If it isn't the steak,

it's something else.

I didn't squawk

about the steak, dear.

I merely said

I didn't see that old horse

that used to be

tethered outside here.

You're as funny

as a cry for help.

You also pulled that old gag about

breaking your fork in the gravy.

I didn't say anything about

breaking the fork in the gravy.

Usert you be

an old Folies girl?

You know, there's something

awfully big about you.

Thank you, dear.

Thank you, dear.

Your nose.

Something awfully big

about you, too.

Hiya, Tiny.

Hiya, Joe.

Give me a cup of jamo.

Probably means mocha java.

What's the amount

of the insult?

That'll be 35 cents.

Thirty-five cents.

Thank you.

Have you any

imported cigars?

Stingaroos. Four for a nickel.

Oh, that's fine

as long as they're imported.

You know, if anybody ever comes

in here and gives you a $10 tip,

scrutinize it carefully

because there's a lot of

counterfeit money going around.

I'll give you the dough.

Don't... Here. There.

If I get any counterfeit nickels or

pennies, I'll know where they came from.

You're so clever.

Who told you I was clever?

All your friends

at the studio told me.

Oh, drat! I told them

not to tell you.

And another thing. Don't

be so free with your hands.

Listen, honey, I was only

trying to guess your weight.

You take things too seriously.

Baloney, mahoney, malarkey,

you big kabloona!

Kabloona? I haven't been

called that for two days.

I suffered from

high blood pressure for years.

Then I lost my dough

and I had to give it up.

Very comical.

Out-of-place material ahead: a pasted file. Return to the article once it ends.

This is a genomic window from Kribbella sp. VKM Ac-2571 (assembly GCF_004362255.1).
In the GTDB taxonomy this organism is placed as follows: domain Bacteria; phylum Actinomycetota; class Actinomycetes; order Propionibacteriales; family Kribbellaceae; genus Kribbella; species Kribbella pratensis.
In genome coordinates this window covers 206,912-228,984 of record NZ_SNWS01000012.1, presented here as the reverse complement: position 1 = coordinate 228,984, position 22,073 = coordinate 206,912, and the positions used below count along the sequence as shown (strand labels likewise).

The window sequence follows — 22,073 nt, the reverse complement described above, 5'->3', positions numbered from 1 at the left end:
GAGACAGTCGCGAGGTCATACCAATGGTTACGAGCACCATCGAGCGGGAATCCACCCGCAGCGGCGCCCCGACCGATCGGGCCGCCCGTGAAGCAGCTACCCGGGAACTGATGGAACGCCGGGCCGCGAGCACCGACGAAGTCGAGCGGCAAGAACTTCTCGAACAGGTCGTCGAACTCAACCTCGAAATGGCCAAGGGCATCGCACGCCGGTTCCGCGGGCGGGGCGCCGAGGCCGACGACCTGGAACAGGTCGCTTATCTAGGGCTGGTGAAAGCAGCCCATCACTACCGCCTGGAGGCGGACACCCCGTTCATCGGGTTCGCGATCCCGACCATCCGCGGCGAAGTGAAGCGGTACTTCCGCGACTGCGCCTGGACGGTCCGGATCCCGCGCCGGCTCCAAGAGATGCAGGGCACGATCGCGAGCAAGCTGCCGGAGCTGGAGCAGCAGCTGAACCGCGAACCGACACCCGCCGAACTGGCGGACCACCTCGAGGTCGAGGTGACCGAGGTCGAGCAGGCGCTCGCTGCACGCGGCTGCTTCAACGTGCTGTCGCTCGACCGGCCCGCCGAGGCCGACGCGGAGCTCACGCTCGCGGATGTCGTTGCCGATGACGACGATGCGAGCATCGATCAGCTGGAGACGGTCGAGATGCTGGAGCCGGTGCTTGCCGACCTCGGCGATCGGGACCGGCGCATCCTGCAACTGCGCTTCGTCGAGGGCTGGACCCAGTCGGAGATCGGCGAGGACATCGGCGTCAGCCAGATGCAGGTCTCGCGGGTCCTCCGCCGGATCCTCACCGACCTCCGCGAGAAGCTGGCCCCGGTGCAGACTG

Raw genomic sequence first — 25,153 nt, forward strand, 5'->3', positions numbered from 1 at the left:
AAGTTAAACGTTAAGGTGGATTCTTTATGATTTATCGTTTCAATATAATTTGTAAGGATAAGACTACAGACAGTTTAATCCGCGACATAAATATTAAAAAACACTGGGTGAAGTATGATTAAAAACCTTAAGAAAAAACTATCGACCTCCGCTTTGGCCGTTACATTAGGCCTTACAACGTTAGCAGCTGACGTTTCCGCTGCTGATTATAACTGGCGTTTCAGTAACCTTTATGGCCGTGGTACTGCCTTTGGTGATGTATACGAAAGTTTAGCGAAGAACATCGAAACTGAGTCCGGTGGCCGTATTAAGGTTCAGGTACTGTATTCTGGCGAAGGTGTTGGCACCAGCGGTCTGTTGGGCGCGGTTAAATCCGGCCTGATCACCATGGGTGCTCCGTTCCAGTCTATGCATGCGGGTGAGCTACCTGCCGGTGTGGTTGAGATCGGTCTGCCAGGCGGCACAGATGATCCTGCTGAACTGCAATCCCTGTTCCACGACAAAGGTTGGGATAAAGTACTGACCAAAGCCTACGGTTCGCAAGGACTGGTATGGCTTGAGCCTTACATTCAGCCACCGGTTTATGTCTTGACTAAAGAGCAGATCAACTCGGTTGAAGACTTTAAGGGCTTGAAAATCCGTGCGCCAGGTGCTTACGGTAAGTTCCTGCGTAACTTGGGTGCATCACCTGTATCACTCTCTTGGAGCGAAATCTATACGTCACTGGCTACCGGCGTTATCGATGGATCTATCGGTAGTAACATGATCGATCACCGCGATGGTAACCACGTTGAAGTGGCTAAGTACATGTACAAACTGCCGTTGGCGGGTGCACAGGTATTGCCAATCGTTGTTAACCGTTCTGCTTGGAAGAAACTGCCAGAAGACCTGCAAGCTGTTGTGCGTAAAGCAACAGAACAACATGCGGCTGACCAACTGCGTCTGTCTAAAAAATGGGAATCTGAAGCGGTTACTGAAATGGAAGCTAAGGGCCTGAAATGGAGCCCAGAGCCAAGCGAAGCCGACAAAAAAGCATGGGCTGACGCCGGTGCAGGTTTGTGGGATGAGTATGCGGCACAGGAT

Look at that hat.

It's nice. That's fine.

Arert you a little confused?


In which way?

Your hat.

Thanks 1,000 times, yes.

Mistook it.

Thank you.

Excuse me, blimpie pie.

I forgot to take

the cellophane off.

Very fortunate

it didn't burn my hat.

One, two, three,

four, five...

One, two...

With a hot

cha cha and a boop boop de doop

And a scaddily,

daddily, dinky dee

You can dig, dig, dug

while you cut a rug

When you waddily,

daddily, doodle with me

With a hot cha cha

and a boop boop de doop

And a scaddily,

daddily, dinky dee

You can dig, dig, dug

while you cut a rug

When you waddily, daddily,

doodle with me

With a hot cha cha

and a boop boop de doop

And a scaddily,

daddily, dinky dee

You can dig, dig, dug

while you cut a rug

When you waddily,

daddily, doodle with me





All right, Gloria Jean,

we'll rehearse the number.

You know, we have to get

this set finished by morning.

Well, what am I

supposed to do about it?

Let my men

continue working.

They only have to stop

while we rehearse.

Now, I'll give you one whistle for

quiet and two whistles to resume work.

Is that okay,

Mr. Pangborn?




This is not the song

that you are to sing.

This is the song

Uncle Bill told me to sing.

Uncle who?

Mr. Fields.

Swish swash.

This is the number

that you are to sing.

All right...




Why do I have to work

on a stage as busy as this

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John T. Neville

John T. Neville (1886–1970) was an American screenwriter. more…

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Submitted on August 05, 2018